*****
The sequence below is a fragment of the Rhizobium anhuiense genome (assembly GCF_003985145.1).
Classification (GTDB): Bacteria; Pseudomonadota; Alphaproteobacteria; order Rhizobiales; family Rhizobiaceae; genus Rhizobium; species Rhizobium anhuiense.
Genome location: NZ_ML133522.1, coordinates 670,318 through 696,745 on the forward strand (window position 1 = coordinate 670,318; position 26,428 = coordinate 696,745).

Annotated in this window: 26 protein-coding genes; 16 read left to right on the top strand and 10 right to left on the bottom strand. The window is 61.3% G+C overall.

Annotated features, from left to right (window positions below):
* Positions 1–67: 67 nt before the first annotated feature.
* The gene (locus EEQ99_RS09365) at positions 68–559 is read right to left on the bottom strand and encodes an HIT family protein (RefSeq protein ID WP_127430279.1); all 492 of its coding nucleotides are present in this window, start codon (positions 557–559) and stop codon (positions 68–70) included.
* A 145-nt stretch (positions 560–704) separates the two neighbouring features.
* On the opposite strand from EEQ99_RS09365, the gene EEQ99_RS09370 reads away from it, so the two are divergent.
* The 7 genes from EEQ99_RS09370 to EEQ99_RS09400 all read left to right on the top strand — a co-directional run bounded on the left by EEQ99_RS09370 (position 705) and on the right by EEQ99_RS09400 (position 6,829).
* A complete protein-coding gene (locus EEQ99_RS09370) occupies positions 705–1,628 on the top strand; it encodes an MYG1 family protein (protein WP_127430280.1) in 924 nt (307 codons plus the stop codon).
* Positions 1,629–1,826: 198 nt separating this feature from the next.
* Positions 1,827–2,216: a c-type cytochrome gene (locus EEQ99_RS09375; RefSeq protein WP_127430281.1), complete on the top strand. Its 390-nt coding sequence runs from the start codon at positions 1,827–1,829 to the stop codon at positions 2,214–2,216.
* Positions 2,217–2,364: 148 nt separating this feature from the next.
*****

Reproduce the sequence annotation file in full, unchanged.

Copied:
The sequence below is a fragment of the Rhizobium anhuiense genome (assembly GCF_003985145.1).
Classification (GTDB): Bacteria; Pseudomonadota; Alphaproteobacteria; order Rhizobiales; family Rhizobiaceae; genus Rhizobium; species Rhizobium anhuiense.
Genome location: NZ_ML133522.1, coordinates 670,318 through 696,745 on the forward strand (window position 1 = coordinate 670,318; position 26,428 = coordinate 696,745).

Annotated in this window: 26 protein-coding genes; 16 read left to right on the top strand and 10 right to left on the bottom strand. The window is 61.3% G+C overall.

Annotated features, from left to right (window positions below):
* Positions 1–67: 67 nt before the first annotated feature.
* The gene (locus EEQ99_RS09365) at positions 68–559 is read right to left on the bottom strand and encodes an HIT family protein (RefSeq protein ID WP_127430279.1); all 492 of its coding nucleotides are present in this window, start codon (positions 557–559) and stop codon (positions 68–70) included.
* A 145-nt stretch (positions 560–704) separates the two neighbouring features.
* On the opposite strand from EEQ99_RS09365, the gene EEQ99_RS09370 reads away from it, so the two are divergent.
* The 7 genes from EEQ99_RS09370 to EEQ99_RS09400 all read left to right on the top strand — a co-directional run bounded on the left by EEQ99_RS09370 (position 705) and on the right by EEQ99_RS09400 (position 6,829).
* A complete protein-coding gene (locus EEQ99_RS09370) occupies positions 705–1,628 on the top strand; it encodes an MYG1 family protein (protein WP_127430280.1) in 924 nt (307 codons plus the stop codon).
* Positions 1,629–1,826: 198 nt separating this feature from the next.
* Positions 1,827–2,216: a c-type cytochrome gene (locus EEQ99_RS09375; RefSeq protein WP_127430281.1), complete on the top strand. Its 390-nt coding sequence runs from the start codon at positions 1,827–1,829 to the stop codon at positions 2,214–2,216.
* Positions 2,217–2,364: 148 nt separating this feature from the next.